The battle over who will win the Washington area's second large cable TV franchise is being fought in Alexandria over the seemingly irrelevant question of who knows whom.

Two companies have squared off in a battle over the franchise in which prominent names are being dropped as rapidly as the snow flakes in last month's storm as the bidders seek to convince the city council of their local roots.

A third company is bidding for the franchise, but its officials complain that the other firms corralled all the local politicans before they entered the contest. "There weren't any (people) left when the others got through," said Bernie Corbett, president of Alexcom, the third firm.

"I think it's going to be nasty, unfortunately," said Charles H. Smith Jr., a Republican city committee member who is chairman of the competing Alexandria Cablevision (ACC).

"It will be decided 100 percent on merit," agreed Bruce E. Lovett, an executive of Altec, the other major bidder, "... And 100 percent on politics."

Indeed, the list of political names involved reads like an Alexandria "Who's Who." ACC, for example, has a list of 41 stockholders that includes former councilmam James W. Carroll: former congressman Stanford E. Parris, a Republican; James M. Thomson, the former Democratic leader of the State House of Delegates, and Frederick W. Ford, chairman of the Federad Communications Commission under President Eisenhower.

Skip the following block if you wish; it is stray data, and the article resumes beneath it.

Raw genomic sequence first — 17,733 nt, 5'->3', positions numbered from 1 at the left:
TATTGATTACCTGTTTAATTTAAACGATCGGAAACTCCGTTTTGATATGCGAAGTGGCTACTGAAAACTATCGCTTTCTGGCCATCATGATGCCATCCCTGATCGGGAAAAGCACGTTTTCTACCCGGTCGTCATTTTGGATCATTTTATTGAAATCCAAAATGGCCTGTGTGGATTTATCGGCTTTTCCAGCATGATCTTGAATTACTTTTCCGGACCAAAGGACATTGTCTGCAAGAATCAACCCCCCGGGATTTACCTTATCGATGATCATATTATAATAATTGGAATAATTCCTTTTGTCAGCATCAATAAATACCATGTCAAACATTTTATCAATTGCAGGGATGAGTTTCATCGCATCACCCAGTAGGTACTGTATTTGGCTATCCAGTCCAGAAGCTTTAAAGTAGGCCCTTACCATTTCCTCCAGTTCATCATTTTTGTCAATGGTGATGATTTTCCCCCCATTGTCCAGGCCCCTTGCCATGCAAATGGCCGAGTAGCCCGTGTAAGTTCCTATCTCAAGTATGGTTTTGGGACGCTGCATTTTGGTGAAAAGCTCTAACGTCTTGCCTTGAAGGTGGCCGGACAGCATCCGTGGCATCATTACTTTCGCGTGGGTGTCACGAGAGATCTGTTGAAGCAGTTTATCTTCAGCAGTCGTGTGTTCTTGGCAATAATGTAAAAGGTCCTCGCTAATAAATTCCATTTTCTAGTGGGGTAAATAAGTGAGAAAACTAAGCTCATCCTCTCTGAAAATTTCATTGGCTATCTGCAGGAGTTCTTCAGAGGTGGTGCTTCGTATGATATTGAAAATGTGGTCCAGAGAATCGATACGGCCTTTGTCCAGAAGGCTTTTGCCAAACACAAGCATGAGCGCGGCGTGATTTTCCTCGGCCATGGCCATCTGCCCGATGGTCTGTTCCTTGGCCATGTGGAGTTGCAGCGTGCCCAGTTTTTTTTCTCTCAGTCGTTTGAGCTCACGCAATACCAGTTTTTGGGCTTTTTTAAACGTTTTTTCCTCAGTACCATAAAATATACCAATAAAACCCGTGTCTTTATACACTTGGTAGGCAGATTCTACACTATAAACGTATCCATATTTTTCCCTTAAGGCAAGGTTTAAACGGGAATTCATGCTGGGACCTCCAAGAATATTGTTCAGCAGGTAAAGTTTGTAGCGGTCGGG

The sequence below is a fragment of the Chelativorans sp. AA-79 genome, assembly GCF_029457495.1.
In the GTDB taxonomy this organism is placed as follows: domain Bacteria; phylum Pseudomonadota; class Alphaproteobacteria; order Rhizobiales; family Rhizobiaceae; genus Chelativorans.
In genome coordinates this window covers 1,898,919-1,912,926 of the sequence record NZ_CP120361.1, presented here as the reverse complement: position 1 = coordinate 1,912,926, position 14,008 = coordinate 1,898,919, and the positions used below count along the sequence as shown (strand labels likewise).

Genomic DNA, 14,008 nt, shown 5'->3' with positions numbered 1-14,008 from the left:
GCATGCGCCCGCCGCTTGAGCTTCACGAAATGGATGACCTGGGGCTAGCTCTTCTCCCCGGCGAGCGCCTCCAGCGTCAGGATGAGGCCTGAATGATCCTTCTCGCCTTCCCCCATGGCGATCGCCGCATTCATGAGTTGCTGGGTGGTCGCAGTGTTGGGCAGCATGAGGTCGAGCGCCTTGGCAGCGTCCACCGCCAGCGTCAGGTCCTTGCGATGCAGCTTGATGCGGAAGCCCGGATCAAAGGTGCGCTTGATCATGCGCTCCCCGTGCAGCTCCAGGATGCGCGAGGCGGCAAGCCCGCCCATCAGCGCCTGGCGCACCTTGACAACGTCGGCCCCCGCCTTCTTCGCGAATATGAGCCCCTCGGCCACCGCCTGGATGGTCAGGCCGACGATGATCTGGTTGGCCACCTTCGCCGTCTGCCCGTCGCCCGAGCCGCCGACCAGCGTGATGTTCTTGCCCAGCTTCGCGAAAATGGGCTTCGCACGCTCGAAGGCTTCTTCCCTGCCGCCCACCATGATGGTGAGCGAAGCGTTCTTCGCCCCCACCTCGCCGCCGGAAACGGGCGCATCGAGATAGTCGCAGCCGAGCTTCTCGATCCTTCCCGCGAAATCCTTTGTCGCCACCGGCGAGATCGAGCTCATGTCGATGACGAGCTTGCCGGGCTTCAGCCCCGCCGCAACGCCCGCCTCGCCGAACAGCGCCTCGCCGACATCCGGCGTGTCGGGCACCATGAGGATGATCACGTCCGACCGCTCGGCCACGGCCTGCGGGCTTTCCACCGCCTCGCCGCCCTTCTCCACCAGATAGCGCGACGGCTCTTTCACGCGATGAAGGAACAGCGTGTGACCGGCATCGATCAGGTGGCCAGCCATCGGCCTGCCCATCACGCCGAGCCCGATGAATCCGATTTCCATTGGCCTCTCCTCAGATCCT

Altec's list is shorter, but just as potent: planning commission member N. Vernon Cockrell and architect William F. Vosbeck Jr. are both Republicans. Former councilman Timothy J. Swett, ex-Treasury Secretary Henry H Fowler and former state Sen. Armistead L. Boothe are the Democratic shareholders. Retired Adm. Thomas H. Moorer, former chairman of the Joint Chiefs of Staff, is also among the 21 stockholders, although as a McLean resident, some might consider him an outsider in the contest

With such shows of strength, the implications are more than subtle. This, after all is an election year in Alexandria.

"I wish we could have done this before we were up for reelection," lamented councilman Donald C. Casey, who is running in the city's Democratic primary Tuesday. "Now I have to watch my contributions. If one of these guys sent me $500, I'd have to send it back."